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Jerry Jakpa on the verge of qualifying for his first Olympic Games

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AIT NEWS 2 3

Qualifying for the Olympic Games is a process that takes years, significant financial investment, and relentless resolve. The qualification period for some sports ahead of the 2020 Tokyo Olympics began way back in January 2019, and because of the COVID-19 pandemic, the window has been extended to 29 June 2021, which includes the world rankings period.

Athletes can qualify for the Olympics in one of two ways; by virtue of the athlete’s position on the World Athletics Ranking System at the end of the qualification period, or by achieving the entry standard within the qualification period.

Making of Champions’ (MoC) athlete Jerry Jakpa’s quest to qualify for the Tokyo 2020 Olympic Games (which will take place in 2021) has been a road that has been meteoric and, although filled with its fair share of bumps, is one that could usher him into his first Olympic Games.

Over the years, Jakpa has honed his talent as a sprinter, lacing his spikes mainly in the 100m, 200m, and 4x100m. His sojourn since becoming a student of the University of Lagos and joining MoC track Club while training under the tutelage of Olympic Bronze medallist Deji Aliu, has seen him winning a fair share of medals at both junior and senior cadres.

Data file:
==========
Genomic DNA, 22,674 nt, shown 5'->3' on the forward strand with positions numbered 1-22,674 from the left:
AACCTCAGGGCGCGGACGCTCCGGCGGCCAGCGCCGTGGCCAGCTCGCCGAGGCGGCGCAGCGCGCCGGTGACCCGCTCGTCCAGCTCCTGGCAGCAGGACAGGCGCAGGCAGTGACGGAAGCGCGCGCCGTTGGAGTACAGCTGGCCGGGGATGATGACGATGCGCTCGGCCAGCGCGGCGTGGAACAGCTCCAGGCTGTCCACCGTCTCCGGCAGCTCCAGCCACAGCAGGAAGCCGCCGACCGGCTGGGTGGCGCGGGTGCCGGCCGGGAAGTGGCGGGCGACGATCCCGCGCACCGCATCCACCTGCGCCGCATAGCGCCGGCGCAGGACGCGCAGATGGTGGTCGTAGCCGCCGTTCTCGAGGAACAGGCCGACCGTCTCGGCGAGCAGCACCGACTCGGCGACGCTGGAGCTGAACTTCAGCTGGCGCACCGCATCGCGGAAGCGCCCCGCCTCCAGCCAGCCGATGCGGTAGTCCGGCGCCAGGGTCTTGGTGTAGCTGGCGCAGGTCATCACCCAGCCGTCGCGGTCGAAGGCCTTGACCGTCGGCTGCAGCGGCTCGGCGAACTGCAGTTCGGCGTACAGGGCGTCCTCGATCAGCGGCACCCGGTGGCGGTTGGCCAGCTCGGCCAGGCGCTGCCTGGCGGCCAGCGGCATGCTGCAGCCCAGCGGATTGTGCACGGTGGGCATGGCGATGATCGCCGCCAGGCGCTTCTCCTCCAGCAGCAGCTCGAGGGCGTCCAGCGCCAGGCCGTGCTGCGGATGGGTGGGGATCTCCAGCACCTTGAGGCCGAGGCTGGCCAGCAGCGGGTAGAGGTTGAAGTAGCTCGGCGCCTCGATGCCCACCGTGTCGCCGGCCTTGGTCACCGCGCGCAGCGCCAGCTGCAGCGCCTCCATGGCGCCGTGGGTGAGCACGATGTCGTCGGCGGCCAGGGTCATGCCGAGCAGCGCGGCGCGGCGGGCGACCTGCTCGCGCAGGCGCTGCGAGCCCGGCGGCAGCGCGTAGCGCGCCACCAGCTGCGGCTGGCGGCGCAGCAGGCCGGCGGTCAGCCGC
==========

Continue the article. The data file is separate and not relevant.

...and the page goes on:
Jerry will be looking to get into the Tokyo Olympics by meeting the qualifying time of 20.24s his checklist of medals in that timeframe include being a National Junior (U20) 100m Bronze Medallist and a National Senior 200m Bronze Medallist in 2017, MoC Grand Prix 100m & 200m Silver Medallist in 2018, African Games Trials 200m Champion, and Nigerian Championships 200m Silver Medallist in 2019.

Having carved a niche for himself as a sprinter that can reach a high ceiling in the 200m, Jakpa’s upswing in the discipline from 2017 has been nothing short of stellar. With a Personal Best (PB) of 20.59s, which he set in 2019 at the African Games Trials in Abuja and equalled two further times while competing in Europe that year, Jakpa chalked a massive 0.6s off his 2017 PB in the event in just two years.